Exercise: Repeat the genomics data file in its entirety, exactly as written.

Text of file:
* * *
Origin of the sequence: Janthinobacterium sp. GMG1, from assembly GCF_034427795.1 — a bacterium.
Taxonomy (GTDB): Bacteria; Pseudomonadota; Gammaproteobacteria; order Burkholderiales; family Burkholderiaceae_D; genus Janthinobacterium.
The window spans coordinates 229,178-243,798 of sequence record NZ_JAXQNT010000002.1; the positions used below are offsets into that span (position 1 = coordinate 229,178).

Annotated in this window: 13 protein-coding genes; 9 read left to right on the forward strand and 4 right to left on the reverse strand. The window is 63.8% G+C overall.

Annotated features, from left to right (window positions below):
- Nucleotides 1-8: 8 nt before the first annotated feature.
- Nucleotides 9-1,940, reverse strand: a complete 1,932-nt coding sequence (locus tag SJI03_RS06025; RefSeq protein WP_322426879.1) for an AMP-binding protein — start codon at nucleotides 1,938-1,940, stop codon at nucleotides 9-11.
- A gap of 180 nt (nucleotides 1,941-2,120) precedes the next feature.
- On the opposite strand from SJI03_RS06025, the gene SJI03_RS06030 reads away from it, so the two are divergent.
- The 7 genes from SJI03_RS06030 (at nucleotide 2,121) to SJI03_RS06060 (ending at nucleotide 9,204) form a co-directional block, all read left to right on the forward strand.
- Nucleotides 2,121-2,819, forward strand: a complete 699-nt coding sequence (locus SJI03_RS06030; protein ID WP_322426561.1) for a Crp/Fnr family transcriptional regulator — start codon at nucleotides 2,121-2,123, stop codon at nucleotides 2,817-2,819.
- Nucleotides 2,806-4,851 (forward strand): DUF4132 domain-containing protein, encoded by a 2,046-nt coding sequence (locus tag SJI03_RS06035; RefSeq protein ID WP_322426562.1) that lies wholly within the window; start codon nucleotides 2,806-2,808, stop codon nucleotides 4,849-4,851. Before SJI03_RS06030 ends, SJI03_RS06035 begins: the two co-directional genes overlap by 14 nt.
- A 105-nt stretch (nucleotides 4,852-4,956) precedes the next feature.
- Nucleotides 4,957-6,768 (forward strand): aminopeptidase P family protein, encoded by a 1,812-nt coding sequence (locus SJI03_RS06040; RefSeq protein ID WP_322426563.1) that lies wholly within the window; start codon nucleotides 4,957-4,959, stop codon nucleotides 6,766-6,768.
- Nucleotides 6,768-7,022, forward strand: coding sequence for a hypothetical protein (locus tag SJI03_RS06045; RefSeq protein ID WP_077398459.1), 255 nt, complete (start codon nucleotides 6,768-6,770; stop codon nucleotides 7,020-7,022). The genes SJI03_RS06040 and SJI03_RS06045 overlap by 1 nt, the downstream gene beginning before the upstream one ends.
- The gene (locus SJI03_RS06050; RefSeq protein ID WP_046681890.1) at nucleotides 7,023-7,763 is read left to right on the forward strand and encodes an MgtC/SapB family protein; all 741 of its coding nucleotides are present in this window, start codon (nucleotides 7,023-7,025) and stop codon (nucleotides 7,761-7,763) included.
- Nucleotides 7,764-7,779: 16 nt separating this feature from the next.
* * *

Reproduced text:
Origin of the sequence: Janthinobacterium sp. GMG1, from assembly GCF_034427795.1 — a bacterium.
Taxonomy (GTDB): Bacteria; Pseudomonadota; Gammaproteobacteria; order Burkholderiales; family Burkholderiaceae_D; genus Janthinobacterium.
The window spans coordinates 229,178-243,798 of sequence record NZ_JAXQNT010000002.1; the positions used below are offsets into that span (position 1 = coordinate 229,178).

Annotated in this window: 13 protein-coding genes; 9 read left to right on the forward strand and 4 right to left on the reverse strand. The window is 63.8% G+C overall.

Annotated features, from left to right (window positions below):
- Nucleotides 1-8: 8 nt before the first annotated feature.
- Nucleotides 9-1,940, reverse strand: a complete 1,932-nt coding sequence (locus tag SJI03_RS06025; RefSeq protein WP_322426879.1) for an AMP-binding protein — start codon at nucleotides 1,938-1,940, stop codon at nucleotides 9-11.
- A gap of 180 nt (nucleotides 1,941-2,120) precedes the next feature.
- On the opposite strand from SJI03_RS06025, the gene SJI03_RS06030 reads away from it, so the two are divergent.
- The 7 genes from SJI03_RS06030 (at nucleotide 2,121) to SJI03_RS06060 (ending at nucleotide 9,204) form a co-directional block, all read left to right on the forward strand.
- Nucleotides 2,121-2,819, forward strand: a complete 699-nt coding sequence (locus SJI03_RS06030; protein ID WP_322426561.1) for a Crp/Fnr family transcriptional regulator — start codon at nucleotides 2,121-2,123, stop codon at nucleotides 2,817-2,819.
- Nucleotides 2,806-4,851 (forward strand): DUF4132 domain-containing protein, encoded by a 2,046-nt coding sequence (locus tag SJI03_RS06035; RefSeq protein ID WP_322426562.1) that lies wholly within the window; start codon nucleotides 2,806-2,808, stop codon nucleotides 4,849-4,851. Before SJI03_RS06030 ends, SJI03_RS06035 begins: the two co-directional genes overlap by 14 nt.
- A 105-nt stretch (nucleotides 4,852-4,956) precedes the next feature.
- Nucleotides 4,957-6,768 (forward strand): aminopeptidase P family protein, encoded by a 1,812-nt coding sequence (locus SJI03_RS06040; RefSeq protein ID WP_322426563.1) that lies wholly within the window; start codon nucleotides 4,957-4,959, stop codon nucleotides 6,766-6,768.
- Nucleotides 6,768-7,022, forward strand: coding sequence for a hypothetical protein (locus tag SJI03_RS06045; RefSeq protein ID WP_077398459.1), 255 nt, complete (start codon nucleotides 6,768-6,770; stop codon nucleotides 7,020-7,022). The genes SJI03_RS06040 and SJI03_RS06045 overlap by 1 nt, the downstream gene beginning before the upstream one ends.
- The gene (locus SJI03_RS06050; RefSeq protein ID WP_046681890.1) at nucleotides 7,023-7,763 is read left to right on the forward strand and encodes an MgtC/SapB family protein; all 741 of its coding nucleotides are present in this window, start codon (nucleotides 7,023-7,025) and stop codon (nucleotides 7,761-7,763) included.
- Nucleotides 7,764-7,779: 16 nt separating this feature from the next.